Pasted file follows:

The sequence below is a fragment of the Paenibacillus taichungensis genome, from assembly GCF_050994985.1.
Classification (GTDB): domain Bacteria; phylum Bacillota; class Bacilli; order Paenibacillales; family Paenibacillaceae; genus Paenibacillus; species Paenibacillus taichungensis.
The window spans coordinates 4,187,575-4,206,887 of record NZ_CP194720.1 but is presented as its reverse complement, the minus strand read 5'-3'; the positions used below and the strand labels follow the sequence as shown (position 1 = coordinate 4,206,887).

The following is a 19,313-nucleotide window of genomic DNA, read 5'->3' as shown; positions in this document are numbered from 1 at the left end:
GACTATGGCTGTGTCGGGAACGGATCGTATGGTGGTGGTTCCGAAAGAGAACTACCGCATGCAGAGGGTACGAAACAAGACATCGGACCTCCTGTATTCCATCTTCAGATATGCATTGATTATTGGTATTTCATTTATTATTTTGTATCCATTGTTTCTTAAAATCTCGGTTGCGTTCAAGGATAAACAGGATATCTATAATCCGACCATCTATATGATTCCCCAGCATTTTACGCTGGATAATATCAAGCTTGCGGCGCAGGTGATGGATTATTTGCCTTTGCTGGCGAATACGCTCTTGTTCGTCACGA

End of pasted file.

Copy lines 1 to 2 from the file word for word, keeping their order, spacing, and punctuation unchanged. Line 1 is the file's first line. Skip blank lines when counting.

The sequence below is a fragment of the Paenibacillus taichungensis genome, from assembly GCF_050994985.1.
Classification (GTDB): domain Bacteria; phylum Bacillota; class Bacilli; order Paenibacillales; family Paenibacillaceae; genus Paenibacillus; species Paenibacillus taichungensis.